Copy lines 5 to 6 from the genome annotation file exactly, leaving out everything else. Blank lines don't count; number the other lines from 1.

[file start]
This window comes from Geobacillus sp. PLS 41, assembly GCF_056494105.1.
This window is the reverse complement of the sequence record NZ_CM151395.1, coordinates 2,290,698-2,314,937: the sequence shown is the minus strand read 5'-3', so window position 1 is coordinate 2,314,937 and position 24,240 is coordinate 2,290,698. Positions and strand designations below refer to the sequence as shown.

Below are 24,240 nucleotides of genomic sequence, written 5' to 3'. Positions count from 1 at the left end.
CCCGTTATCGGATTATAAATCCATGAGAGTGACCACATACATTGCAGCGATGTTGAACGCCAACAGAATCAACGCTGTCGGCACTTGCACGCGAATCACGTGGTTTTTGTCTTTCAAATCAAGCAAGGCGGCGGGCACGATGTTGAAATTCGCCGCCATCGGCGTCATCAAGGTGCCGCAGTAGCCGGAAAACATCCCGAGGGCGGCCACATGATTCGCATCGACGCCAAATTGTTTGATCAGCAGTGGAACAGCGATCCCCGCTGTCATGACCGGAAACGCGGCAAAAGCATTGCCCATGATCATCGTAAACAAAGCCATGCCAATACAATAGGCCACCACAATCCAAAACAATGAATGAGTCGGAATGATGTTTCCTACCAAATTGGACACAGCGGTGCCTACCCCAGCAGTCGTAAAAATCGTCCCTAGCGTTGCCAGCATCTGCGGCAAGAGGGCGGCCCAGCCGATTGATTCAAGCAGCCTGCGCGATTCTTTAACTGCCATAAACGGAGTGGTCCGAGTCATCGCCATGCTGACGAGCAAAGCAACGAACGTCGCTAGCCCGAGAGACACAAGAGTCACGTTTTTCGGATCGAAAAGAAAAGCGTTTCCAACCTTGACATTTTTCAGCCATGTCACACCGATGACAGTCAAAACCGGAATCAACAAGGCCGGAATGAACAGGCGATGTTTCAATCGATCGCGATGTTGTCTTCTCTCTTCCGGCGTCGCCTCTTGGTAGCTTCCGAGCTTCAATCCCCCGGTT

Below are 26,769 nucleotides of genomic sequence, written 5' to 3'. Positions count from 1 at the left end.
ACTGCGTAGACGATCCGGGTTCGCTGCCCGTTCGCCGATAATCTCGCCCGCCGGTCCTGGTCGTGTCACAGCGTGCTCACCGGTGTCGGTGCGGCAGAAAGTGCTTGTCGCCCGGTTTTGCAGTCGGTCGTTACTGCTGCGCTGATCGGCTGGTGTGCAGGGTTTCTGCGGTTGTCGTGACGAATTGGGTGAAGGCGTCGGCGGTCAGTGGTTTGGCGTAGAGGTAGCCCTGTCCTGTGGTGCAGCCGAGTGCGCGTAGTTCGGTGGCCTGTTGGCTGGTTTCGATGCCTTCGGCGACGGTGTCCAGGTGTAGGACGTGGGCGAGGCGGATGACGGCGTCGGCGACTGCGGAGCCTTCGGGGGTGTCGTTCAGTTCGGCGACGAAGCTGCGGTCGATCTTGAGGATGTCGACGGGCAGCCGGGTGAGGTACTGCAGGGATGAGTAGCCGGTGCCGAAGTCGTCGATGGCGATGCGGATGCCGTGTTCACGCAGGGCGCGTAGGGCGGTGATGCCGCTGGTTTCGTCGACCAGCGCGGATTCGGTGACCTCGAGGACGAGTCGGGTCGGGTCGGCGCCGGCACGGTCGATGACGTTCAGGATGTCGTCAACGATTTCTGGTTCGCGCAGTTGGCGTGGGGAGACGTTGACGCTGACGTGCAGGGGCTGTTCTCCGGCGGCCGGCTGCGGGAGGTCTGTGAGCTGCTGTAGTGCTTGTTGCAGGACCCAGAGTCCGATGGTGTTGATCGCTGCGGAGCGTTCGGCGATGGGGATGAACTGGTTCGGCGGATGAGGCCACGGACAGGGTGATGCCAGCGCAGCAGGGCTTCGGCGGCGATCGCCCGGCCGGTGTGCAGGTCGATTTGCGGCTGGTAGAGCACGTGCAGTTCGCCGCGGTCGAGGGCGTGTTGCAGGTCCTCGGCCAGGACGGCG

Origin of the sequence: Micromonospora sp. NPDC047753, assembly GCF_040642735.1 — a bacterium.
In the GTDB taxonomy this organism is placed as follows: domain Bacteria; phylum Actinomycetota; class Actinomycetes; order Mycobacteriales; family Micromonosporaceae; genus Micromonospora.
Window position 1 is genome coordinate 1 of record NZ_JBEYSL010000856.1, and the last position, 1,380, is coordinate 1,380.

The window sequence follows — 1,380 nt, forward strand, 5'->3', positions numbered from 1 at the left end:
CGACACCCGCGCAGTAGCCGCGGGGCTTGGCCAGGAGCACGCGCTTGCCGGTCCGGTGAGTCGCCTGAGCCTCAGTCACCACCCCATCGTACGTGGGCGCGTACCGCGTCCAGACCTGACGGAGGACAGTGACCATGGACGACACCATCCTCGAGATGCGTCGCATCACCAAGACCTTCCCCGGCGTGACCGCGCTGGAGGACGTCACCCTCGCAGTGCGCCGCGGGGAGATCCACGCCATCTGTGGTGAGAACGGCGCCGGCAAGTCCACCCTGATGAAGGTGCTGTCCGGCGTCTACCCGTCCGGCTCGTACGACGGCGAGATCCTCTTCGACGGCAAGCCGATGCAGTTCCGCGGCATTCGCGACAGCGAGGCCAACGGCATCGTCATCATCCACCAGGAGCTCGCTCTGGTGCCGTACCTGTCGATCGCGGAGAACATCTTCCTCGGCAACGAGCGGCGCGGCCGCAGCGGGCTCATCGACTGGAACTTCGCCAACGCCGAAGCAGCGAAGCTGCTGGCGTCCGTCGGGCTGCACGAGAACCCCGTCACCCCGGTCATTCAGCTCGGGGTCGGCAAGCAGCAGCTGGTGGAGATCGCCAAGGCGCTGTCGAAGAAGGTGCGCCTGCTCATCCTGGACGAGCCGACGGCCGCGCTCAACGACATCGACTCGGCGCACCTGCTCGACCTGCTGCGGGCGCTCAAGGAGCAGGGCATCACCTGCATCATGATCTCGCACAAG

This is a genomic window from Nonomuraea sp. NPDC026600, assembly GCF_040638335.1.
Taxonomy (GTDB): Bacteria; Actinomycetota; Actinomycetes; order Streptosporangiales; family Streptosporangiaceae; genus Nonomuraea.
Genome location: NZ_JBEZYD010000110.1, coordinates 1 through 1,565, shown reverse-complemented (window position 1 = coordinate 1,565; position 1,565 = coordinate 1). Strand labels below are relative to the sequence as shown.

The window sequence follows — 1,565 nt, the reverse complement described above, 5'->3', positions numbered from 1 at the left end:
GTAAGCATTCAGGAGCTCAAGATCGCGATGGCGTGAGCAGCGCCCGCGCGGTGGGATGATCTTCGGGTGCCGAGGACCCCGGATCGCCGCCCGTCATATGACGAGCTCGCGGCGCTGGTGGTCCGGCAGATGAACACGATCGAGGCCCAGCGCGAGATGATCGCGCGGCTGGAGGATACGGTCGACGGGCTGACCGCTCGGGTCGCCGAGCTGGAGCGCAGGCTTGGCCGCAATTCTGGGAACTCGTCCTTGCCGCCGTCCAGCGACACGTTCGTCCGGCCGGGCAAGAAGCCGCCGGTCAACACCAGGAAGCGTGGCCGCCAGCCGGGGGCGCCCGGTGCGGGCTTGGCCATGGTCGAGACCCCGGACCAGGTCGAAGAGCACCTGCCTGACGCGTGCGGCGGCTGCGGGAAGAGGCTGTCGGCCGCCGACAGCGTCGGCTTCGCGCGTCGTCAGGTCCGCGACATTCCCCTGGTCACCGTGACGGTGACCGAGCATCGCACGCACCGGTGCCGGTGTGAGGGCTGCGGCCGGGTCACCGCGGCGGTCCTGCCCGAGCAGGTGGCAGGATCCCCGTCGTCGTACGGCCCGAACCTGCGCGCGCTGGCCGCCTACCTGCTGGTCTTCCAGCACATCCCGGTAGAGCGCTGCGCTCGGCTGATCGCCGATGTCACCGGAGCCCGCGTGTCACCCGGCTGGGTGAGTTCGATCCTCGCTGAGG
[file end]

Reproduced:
Below are 26,769 nucleotides of genomic sequence, written 5' to 3'. Positions count from 1 at the left end.
ACTGCGTAGACGATCCGGGTTCGCTGCCCGTTCGCCGATAATCTCGCCCGCCGGTCCTGGTCGTGTCACAGCGTGCTCACCGGTGTCGGTGCGGCAGAAAGTGCTTGTCGCCCGGTTTTGCAGTCGGTCGTTACTGCTGCGCTGATCGGCTGGTGTGCAGGGTTTCTGCGGTTGTCGTGACGAATTGGGTGAAGGCGTCGGCGGTCAGTGGTTTGGCGTAGAGGTAGCCCTGTCCTGTGGTGCAGCCGAGTGCGCGTAGTTCGGTGGCCTGTTGGCTGGTTTCGATGCCTTCGGCGACGGTGTCCAGGTGTAGGACGTGGGCGAGGCGGATGACGGCGTCGGCGACTGCGGAGCCTTCGGGGGTGTCGTTCAGTTCGGCGACGAAGCTGCGGTCGATCTTGAGGATGTCGACGGGCAGCCGGGTGAGGTACTGCAGGGATGAGTAGCCGGTGCCGAAGTCGTCGATGGCGATGCGGATGCCGTGTTCACGCAGGGCGCGTAGGGCGGTGATGCCGCTGGTTTCGTCGACCAGCGCGGATTCGGTGACCTCGAGGACGAGTCGGGTCGGGTCGGCGCCGGCACGGTCGATGACGTTCAGGATGTCGTCAACGATTTCTGGTTCGCGCAGTTGGCGTGGGGAGACGTTGACGCTGACGTGCAGGGGCTGTTCTCCGGCGGCCGGCTGCGGGAGGTCTGTGAGCTGCTGTAGTGCTTGTTGCAGGACCCAGAGTCCGATGGTGTTGATCGCTGCGGAGCGTTCGGCGATGGGGATGAACTGGTTCGGCGGATGAGGCCACGGACAGGGTGATGCCAGCGCAGCAGGGCTTCGGCGGCGATCGCCCGGCCGGTGTGCAGGTCGATTTGCGGCTGGTAGAGCACGTGCAGTTCGCCGCGGTCGAGGGCGTGTTGCAGGTCCTCGGCCAGGACGGCG